Twirp gets back in the saddle in Snowmass | AspenTimes.com

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Twirp gets back in the saddle in Snowmass

Hammering away on "Derby's" hoof, ferrier and rodeo announcer Twirp Anderson gives the 5-year-old gelding a new set of shoes at Niki Piercy's ranch on Owl Creek Ranch Tuesday afternoon May 11, 2004. Anderson has been a ferrier of 33 years and will continue to annouce the Snowmass Rodeo. Aspen Times photo/Paul Conrad.

Hammering away on "Derby's" hoof, ferrier and rodeo announcer Twirp Anderson gives the 5-year-old gelding a new set of shoes at Niki Piercy's ranch on Owl Creek Ranch Tuesday afternoon May 11, 2004. Anderson has been a ferrier of 33 years and will continue to annouce the Snowmass Rodeo. Aspen Times photo/Paul Conrad.

Twirp Anderson, the man behind the voice of the Snowmass Rodeo Series for all but one of the past 30 years, is back.

Anderson’s familiar rodeo commentary was absent from last year’s series – the first time since 1973 – after the town awarded the contract to Frahm’s Rimrock Rodeo Co., which hired its own announcer. But the Snowmass Western Heritage Association (SWHA), which has taken over the reins of this years Snowmass Rodeo Series, has named Anderson its man.

“Well pard’, it’s good to see the locals get [the rodeo] back again,” Anderson said.

Anderson, who grew up on a ranch in Idaho before moving to the Roaring Fork Valley close to 40 years ago, became involved with the Snowmass Rodeo in 1973.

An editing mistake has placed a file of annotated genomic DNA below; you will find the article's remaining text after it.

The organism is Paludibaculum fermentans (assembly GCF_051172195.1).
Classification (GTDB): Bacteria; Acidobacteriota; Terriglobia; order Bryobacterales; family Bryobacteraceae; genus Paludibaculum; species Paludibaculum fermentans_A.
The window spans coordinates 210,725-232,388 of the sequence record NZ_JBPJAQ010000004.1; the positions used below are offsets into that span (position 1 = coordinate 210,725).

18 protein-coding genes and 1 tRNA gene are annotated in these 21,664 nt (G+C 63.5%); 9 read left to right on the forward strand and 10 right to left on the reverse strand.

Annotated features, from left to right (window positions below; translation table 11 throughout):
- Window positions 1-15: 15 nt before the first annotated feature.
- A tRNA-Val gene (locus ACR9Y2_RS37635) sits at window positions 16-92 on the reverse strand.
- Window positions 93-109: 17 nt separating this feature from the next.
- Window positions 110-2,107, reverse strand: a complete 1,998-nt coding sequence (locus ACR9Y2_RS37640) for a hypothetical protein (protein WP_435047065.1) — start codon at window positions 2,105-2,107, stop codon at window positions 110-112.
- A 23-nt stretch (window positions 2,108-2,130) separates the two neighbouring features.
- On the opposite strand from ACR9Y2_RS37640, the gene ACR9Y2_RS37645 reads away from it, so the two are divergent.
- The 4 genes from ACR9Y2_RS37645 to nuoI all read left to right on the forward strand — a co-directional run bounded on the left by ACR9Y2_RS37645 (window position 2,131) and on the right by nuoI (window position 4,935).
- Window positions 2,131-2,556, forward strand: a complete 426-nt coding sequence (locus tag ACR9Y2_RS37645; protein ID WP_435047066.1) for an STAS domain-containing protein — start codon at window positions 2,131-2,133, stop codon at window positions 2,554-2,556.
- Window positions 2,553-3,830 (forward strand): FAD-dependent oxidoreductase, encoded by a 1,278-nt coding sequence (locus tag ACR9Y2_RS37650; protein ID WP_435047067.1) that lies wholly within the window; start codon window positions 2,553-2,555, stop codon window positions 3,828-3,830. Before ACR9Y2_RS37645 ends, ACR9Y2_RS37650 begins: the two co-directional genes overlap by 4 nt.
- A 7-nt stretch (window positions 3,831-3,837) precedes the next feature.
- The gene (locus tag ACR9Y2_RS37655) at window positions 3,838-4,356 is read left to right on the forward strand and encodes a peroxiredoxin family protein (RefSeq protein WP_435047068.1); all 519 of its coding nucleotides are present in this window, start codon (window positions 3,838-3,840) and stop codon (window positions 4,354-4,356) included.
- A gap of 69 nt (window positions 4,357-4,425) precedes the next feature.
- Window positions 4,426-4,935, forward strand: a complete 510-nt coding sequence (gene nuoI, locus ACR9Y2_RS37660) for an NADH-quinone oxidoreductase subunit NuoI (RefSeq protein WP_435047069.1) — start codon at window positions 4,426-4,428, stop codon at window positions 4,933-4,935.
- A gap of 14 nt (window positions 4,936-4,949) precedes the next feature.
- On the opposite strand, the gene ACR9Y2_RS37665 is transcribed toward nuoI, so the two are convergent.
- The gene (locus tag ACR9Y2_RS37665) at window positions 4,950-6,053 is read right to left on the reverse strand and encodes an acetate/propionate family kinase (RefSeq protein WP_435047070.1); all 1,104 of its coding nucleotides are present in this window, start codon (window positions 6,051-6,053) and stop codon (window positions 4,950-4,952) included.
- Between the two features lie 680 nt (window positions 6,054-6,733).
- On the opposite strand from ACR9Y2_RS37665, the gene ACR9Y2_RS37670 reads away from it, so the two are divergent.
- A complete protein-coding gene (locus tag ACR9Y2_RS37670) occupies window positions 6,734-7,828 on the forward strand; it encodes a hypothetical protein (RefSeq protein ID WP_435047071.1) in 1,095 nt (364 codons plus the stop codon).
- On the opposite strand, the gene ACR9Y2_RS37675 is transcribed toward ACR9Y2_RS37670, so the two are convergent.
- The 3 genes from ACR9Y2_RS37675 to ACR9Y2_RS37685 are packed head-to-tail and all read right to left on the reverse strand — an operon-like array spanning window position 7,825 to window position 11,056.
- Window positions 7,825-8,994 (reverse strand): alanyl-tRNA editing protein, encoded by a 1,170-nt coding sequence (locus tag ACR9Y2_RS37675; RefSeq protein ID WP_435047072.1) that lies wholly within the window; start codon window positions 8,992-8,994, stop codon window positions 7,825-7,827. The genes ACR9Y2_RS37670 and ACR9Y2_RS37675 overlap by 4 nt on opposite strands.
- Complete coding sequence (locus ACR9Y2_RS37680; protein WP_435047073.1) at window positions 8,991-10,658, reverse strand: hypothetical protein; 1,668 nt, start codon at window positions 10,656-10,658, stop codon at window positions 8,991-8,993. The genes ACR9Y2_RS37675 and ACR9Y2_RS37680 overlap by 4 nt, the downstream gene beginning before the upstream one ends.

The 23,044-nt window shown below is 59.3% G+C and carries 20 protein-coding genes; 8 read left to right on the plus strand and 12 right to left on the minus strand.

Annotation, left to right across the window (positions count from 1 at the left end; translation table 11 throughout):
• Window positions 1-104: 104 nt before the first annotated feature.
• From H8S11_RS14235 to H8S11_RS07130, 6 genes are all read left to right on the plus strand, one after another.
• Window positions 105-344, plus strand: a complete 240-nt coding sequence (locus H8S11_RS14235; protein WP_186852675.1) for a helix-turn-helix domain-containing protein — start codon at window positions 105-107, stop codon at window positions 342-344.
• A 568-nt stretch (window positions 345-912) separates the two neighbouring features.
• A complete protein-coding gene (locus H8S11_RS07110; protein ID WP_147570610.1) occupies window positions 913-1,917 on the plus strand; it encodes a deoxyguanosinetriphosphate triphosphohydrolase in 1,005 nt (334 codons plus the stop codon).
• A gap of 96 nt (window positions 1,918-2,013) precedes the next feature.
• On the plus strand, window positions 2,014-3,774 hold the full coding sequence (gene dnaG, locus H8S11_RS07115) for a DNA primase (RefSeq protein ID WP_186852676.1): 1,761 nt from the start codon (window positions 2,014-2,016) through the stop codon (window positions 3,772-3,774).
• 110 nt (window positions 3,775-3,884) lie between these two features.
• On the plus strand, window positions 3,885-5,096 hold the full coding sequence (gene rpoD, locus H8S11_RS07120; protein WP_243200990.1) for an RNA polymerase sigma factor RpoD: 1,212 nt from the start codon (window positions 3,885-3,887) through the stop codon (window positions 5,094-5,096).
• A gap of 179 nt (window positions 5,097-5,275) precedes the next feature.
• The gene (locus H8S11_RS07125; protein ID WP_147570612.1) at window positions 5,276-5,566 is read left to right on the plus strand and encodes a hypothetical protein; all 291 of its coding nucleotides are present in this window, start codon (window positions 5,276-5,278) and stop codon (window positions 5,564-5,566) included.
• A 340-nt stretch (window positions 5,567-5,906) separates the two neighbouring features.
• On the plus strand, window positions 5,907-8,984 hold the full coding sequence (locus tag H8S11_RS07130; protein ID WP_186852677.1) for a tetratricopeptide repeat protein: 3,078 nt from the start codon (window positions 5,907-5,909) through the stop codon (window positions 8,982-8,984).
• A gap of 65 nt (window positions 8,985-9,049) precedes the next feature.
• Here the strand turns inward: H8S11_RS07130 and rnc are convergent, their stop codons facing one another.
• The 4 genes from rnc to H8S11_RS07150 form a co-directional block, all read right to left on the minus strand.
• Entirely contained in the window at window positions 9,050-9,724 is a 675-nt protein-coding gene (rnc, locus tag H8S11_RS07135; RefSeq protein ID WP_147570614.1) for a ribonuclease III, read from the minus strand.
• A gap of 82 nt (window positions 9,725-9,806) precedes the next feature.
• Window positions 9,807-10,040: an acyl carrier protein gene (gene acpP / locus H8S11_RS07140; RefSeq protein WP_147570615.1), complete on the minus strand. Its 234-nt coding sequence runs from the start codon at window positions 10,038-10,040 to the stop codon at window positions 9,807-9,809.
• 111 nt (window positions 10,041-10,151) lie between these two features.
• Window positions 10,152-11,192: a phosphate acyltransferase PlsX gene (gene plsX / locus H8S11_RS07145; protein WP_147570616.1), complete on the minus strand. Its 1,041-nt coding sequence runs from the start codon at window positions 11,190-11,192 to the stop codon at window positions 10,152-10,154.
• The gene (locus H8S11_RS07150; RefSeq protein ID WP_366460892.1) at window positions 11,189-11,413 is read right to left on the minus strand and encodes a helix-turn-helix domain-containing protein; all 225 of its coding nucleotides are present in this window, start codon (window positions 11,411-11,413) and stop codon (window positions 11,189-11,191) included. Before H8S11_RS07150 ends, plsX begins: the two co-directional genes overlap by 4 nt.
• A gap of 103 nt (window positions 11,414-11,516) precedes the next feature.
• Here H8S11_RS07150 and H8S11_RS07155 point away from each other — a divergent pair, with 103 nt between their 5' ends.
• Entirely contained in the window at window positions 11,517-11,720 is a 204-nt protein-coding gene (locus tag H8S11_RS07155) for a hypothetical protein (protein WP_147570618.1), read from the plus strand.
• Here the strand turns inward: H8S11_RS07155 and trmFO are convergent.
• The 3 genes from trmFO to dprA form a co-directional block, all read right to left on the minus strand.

“He was one of the people who planted the original post holes for that arena,” Arnie Mordkin, a town council member and rodeo fan, said about Anderson.

A competitive saddle bronc rider in those early days, Anderson worked out a deal with the Snowmass Rodeo.

“They’d [waive] my entry fee for announcing the rodeo, and that’s how I got into rodeo announcing,” Anderson said. “It’s a good thing I didn’t have to make a living riding broncs.”

When he stopped competing in the mid 1970s, he became the full-time announcer, and over the next 30 years, he became an icon in the Snowmass Rodeo.

“He’s a great guy, he knows the rodeo business and the game,” Mordkin said. “He was a rodeo performer and he’s got a good audience banter.

“Last year, they had a guy from Grand Junction, he’d never announced a rodeo before.”

Anderson’s daughter, Wendy Anderson, who owns the Novel Tea Shop in Carbondale, said she’s glad her dad will be a part of the rodeo again. His voice, she said, lends itself to the cowboy tradition and provided some familiarity to a “dying culture.”

“Things have changed here a lot,” she said. “But I think that’s the thing with my dad is the sense of familiarity – he did the rodeo for 30 years.”

Wendy said her dad didn’t take it personally when Frahm’s Rimrock Rodeo Co. hired another announcer.

“When he found out he wasn’t doing the rodeo, it was no big deal,” she said. “I admire that he allowed for the changes and to see if someone else could do it.”

But apparently nobody else could do it like Anderson.

“I know people are really glad he’s going to be back at it,” she said. “I know he’s glad to be back at it.”

Anderson, who used to offer pack trips and trail rides in the valley, now divides his time between fitting horseshoes and playing music with John Sommers, who played in John Denver’s band and wrote “Thank God I’m a Country Boy.”

The duo will play before the rodeo every Wednesday night, with Anderson on guitar and Sommers on fiddle, banjo, and mandolin.

Anderson will not announce the Saturday rodeos, since he and Sommers have weekend music commitments throughout the summer.

This year’s Snowmass Rodeo Series kicks off Wednesday, June 23, and will be held every Wednesday and Saturday through August at the Snowmass Village Rodeo Grounds.

Live music, barbecue, and children’s activities will accompany every rodeo, and daily horseback rides and educational events will be offered by the SWHA at the rodeo grounds throughout the summer.

Steve Benson’s e-mail address is sbenson@aspentimes.com

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